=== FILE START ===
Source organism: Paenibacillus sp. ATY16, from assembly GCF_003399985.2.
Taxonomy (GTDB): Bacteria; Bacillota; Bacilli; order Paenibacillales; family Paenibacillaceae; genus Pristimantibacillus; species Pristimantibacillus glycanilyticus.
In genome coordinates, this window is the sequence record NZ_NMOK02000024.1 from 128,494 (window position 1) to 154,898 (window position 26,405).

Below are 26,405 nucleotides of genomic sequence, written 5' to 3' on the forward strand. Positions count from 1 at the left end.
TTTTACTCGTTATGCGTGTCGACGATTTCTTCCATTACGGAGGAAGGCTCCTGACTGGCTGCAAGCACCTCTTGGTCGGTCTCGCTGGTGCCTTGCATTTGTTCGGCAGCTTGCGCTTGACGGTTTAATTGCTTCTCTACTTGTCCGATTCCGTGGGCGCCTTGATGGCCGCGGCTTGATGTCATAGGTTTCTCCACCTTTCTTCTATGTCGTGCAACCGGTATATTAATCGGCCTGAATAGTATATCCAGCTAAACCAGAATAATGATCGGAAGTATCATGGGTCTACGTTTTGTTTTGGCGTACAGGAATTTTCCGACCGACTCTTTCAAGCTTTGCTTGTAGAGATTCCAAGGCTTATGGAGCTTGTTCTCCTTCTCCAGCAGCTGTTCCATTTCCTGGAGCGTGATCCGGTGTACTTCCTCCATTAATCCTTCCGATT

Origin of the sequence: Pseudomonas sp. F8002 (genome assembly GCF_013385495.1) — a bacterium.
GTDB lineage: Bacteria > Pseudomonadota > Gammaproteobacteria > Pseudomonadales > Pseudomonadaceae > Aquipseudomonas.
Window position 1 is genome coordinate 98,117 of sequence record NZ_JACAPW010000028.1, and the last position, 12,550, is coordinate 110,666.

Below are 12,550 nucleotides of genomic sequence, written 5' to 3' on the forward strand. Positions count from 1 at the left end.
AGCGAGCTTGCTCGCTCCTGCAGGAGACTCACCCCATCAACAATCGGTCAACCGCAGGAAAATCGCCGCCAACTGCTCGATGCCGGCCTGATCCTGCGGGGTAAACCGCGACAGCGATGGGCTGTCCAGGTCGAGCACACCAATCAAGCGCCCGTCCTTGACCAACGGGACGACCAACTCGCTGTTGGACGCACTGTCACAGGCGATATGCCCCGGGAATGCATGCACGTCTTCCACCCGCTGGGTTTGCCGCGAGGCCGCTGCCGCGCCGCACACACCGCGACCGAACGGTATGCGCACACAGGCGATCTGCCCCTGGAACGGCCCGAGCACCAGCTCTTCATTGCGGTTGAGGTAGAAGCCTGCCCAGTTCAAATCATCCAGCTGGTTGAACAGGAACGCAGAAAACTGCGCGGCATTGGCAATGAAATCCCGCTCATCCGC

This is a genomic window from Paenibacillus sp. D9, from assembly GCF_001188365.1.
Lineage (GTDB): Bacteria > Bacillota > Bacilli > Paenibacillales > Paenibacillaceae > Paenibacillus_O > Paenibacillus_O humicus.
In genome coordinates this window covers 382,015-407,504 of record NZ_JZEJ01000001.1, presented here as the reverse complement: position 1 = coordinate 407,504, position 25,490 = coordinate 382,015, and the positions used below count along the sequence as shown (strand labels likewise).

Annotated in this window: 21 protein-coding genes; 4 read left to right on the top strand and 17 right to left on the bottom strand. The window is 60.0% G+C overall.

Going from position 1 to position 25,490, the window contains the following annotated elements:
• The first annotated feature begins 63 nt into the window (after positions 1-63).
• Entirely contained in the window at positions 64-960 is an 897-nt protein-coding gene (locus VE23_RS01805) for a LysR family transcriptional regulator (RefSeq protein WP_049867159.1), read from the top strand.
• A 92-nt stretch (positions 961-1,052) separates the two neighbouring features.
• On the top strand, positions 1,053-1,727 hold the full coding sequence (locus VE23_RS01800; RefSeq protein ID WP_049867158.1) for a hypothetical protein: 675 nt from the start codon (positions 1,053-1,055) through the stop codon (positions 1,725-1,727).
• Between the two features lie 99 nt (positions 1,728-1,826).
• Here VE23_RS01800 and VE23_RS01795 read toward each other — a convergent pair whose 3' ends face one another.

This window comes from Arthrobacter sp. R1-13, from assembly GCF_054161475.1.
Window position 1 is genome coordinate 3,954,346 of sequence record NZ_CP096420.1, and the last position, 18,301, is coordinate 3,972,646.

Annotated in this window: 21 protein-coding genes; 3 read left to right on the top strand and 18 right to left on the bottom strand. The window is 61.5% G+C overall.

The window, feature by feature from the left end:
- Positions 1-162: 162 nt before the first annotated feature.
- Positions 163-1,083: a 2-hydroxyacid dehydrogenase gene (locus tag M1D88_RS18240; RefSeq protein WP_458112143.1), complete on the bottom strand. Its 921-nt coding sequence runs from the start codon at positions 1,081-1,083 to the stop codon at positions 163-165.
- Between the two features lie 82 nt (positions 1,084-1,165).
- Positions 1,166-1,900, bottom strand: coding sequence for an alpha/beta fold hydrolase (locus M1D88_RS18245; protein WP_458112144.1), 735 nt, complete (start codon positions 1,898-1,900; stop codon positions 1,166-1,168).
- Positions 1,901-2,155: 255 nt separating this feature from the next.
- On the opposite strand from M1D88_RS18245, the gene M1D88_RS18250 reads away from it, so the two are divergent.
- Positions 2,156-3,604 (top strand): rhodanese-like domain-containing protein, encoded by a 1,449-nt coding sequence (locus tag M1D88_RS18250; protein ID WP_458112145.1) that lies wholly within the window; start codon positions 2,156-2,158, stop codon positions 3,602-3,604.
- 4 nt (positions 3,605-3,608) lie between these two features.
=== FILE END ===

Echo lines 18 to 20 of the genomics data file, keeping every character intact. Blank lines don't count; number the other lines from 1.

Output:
• A 92-nt stretch (positions 961-1,052) separates the two neighbouring features.
• On the top strand, positions 1,053-1,727 hold the full coding sequence (locus VE23_RS01800; RefSeq protein ID WP_049867158.1) for a hypothetical protein: 675 nt from the start codon (positions 1,053-1,055) through the stop codon (positions 1,725-1,727).
• Between the two features lie 99 nt (positions 1,728-1,826).